||Technology in Australia 1788-1988
Table of Contents
Sir Lindesay Clark
The history of science is well documented. The great leaps forward of mankind and great creative minds stand out. They appeal to our sense of admiration and lend themselves to historical treatment: Single events and singular personalities. Many great scientists were also great masters of the pen. Through their own writings they have handed down authentic images of the science of their day and its creators. Publication -articulacy -is essential to modern science and often its dominant purpose. Its exponential growth during the last century has been amply documented. The historians of the science of our age will not lack material. The problem for the contemporary writer is to discern the lasting values.
By contrast the history of technology -in its broadest sense the application of science and engineering to man's economic advancement -has been far less well documented. Yet technology is the origin and feedstock of science. All sciences have developed out of techniques -mathematics from measuring in the market, surveying and keeping accounts; mechanics and physics from working wood and metals, construction and transport; chemistry from smelting ores, brewing and distilling. Technology predates written records and its origins are lost in the prehistoric past; indeed it characterises man's evolution, early and recent: the ages of stone, gold, bronze, iron, the industrial revolution and Kondratieffs cycler derive their names from it.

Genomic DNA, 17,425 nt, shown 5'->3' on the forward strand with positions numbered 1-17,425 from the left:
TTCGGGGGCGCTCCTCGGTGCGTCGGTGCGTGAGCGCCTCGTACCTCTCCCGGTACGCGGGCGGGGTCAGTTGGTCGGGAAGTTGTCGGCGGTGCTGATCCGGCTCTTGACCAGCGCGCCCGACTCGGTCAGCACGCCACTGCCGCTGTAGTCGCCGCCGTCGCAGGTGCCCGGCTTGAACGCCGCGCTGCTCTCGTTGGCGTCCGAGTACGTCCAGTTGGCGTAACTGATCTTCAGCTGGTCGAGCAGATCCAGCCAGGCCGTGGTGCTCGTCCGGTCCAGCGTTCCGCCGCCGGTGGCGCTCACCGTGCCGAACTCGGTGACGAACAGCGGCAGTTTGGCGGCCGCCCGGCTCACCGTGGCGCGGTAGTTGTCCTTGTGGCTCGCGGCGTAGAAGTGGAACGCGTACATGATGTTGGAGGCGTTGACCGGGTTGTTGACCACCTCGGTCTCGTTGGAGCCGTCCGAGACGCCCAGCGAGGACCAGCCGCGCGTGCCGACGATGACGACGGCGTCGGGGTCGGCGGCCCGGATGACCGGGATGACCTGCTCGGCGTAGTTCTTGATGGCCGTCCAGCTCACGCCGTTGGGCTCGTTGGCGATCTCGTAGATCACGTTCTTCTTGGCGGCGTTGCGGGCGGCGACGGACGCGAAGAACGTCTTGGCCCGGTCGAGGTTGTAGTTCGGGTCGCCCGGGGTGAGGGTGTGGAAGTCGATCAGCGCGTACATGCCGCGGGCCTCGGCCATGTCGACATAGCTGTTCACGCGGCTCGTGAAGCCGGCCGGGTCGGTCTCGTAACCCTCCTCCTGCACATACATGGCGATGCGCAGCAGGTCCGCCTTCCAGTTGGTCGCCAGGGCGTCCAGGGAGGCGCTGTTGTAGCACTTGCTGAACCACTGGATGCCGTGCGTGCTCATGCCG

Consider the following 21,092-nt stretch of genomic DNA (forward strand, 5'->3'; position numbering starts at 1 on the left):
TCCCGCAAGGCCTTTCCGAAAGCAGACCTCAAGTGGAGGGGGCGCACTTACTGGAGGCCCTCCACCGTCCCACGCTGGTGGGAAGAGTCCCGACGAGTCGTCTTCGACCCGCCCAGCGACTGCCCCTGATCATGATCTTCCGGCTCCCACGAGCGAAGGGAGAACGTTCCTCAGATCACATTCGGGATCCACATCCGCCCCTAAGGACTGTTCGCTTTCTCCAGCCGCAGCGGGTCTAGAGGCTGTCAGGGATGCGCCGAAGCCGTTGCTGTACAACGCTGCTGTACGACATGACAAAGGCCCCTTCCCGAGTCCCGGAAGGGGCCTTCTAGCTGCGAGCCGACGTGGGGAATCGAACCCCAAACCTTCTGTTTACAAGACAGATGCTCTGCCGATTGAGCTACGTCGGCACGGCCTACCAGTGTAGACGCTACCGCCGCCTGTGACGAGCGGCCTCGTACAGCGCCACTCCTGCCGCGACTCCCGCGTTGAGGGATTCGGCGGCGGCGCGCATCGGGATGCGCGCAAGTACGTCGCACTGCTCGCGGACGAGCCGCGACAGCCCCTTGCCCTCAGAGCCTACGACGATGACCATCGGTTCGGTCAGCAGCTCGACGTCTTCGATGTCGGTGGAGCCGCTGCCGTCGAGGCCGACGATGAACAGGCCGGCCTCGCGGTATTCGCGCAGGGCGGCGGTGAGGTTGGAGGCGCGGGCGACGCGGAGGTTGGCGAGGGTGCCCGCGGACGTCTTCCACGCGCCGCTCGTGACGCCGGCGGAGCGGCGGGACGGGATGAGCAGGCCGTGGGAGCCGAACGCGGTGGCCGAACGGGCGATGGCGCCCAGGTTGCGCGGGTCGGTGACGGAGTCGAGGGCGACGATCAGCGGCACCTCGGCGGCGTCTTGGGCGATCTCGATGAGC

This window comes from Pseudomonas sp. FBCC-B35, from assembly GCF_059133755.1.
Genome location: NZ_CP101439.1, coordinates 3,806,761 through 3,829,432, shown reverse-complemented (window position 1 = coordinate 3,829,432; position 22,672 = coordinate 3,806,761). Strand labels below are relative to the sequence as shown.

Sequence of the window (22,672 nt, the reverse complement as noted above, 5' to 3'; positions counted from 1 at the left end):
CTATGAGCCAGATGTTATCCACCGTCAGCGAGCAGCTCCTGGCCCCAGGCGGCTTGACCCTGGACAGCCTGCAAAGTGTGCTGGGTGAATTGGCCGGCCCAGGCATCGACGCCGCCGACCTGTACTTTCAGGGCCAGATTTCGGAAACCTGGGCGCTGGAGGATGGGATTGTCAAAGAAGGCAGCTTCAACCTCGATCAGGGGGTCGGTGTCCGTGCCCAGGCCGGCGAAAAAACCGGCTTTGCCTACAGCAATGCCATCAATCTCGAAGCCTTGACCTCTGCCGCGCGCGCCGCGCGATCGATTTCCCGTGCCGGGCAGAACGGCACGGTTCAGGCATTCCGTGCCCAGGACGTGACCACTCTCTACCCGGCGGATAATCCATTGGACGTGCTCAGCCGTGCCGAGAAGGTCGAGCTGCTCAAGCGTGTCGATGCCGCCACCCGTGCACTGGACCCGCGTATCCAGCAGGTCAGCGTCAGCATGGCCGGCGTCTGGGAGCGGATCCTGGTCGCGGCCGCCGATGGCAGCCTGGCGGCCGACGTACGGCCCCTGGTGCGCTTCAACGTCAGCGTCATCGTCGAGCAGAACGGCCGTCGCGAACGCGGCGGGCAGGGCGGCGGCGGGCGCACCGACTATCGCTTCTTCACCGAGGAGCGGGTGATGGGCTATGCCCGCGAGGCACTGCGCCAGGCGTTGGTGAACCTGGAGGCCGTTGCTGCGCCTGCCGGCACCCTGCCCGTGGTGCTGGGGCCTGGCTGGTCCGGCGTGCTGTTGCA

Technological man's aim has always been to solve problems. From primitive survival against the ravages of nature to the mastery of complex 20th century systems, his first target has been concrete achievement: shelters, tools, products and processes. Description was secondary; scientific hypothesis and abstractions were the means, not the end in itself. For centuries trades were practised secretly and handed down from generation to generation by strictly controlled guilds, by practical training only. The written record has, of course, now become part and parcel of modern technologies. Yet their complexity, their interactions with, and their interdependence on science impede exhaustive description and comprehension by the individual.